Tuesday, September 11, 2007

Sculls In My Skull It wasn't that long ago that I was a long distance runner and actively teaching Judo. I dearly loved doing both, each for a different reason. The running was convenient, and I was one of those people who got into it after about 4 miles. I used to run at an eight minute-per-mile pace (even did my marathons at that pace...but I digress). It was good for my body, and good for my head. I did some of my best creative thinking out on the road.
Then things changed, and I could not run. I even felt unsafe on the heaving deck of my cutter, and I sold the boat. What to do? For a while, I considered sculling.
I used to see these fragile-looking crafts on the lake in Madison when I was in school up there. I sometimes watched them work out and was impressed by their stamina. The thought of being out there and gliding across the water had an appeal for me, but I never got into it. When the leg went, it again became a consideration. But, then, I felt that the number of days one could find suitable conditions around here would be limited. Besides, how would Lady Linda feel about me cutting a hole in the garage to accommodate a scull?
In the end, I ended up with a rowing machine which I actually liked. Once into the rhythm of the thing, I would close my eyes and experience the sensation of skimming along the water. After a while, however, I wondered what the hell I was doing in basement all the time, and I wanted back out on the water.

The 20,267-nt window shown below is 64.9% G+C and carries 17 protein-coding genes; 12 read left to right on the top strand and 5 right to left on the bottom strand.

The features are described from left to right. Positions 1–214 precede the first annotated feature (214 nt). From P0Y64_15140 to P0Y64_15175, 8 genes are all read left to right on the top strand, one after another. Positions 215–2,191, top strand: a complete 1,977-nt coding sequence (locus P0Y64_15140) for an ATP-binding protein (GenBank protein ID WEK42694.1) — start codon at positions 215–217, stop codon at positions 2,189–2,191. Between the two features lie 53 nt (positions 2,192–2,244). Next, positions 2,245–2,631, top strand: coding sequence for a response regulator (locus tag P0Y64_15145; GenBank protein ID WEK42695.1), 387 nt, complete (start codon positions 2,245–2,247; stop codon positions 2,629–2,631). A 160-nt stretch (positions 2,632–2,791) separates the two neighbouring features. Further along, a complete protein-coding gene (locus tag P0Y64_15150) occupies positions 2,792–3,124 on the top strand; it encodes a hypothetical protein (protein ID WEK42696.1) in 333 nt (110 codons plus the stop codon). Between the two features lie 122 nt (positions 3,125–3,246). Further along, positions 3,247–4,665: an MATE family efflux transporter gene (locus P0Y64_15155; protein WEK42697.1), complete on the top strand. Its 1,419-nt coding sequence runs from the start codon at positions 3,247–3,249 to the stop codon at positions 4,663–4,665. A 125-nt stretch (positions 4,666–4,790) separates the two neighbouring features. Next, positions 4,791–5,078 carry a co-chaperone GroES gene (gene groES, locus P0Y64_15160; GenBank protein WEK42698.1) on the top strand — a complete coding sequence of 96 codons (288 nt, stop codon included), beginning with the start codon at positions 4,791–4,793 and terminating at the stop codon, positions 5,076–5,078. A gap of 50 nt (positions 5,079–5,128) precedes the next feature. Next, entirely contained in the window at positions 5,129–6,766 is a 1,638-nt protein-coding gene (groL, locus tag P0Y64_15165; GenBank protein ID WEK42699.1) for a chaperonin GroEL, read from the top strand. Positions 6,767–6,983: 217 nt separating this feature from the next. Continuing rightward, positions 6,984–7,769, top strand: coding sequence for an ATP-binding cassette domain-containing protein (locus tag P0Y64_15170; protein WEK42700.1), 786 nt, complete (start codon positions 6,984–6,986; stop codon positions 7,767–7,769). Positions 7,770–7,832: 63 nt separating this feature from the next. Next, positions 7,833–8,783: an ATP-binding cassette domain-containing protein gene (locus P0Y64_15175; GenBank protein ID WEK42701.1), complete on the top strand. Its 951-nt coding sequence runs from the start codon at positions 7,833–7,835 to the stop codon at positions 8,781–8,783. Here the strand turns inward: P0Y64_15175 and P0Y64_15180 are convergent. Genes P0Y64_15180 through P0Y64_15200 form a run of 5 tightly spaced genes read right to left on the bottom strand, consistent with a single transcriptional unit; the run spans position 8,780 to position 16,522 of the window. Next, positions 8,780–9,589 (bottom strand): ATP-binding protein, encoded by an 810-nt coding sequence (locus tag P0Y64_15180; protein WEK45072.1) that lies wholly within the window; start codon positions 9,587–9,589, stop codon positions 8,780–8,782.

The idea of sculling came back to me, but I realized I would never be happy (or comfy) going backwards (I know about the reverse oar systems) all the time. I don't know where it came from, but the idea of kayaking popped into my mind (I never liked canoes, almost died falling out of one into cold water...but I digress). I googled, found 'Baga and, as they say, the rest is history.
Paddle safe...


derrick said...

you mean you're not supposed to go backwards in a kayak? that was the problem!!!

Kate Foley said...

Beautiful pictures on this post. Just a detail, though: those folks are rowing. They each have one implement, known as a sweep oar.

If they were sculling, each person would handle a pair of implements, known as sculling oars.

Not quite as dramatic as the difference between a canoe and a kayak, but my crew pals tend to snicker at me less when I keep their terms straight.

Silbs said...

Thanks, Kate. I appreciate you taking the time to point that out. I learned something. I am wondering if both rowers and scullers (if those terms are correct) call their "teams" crews.

Kate Foley said...

They're all on the same crew team, sort of how the sprinters and hurdlers are all on the same track team.

Silbs said...

Good analogy. Thanks for stepping in with all the interesting info on your sport.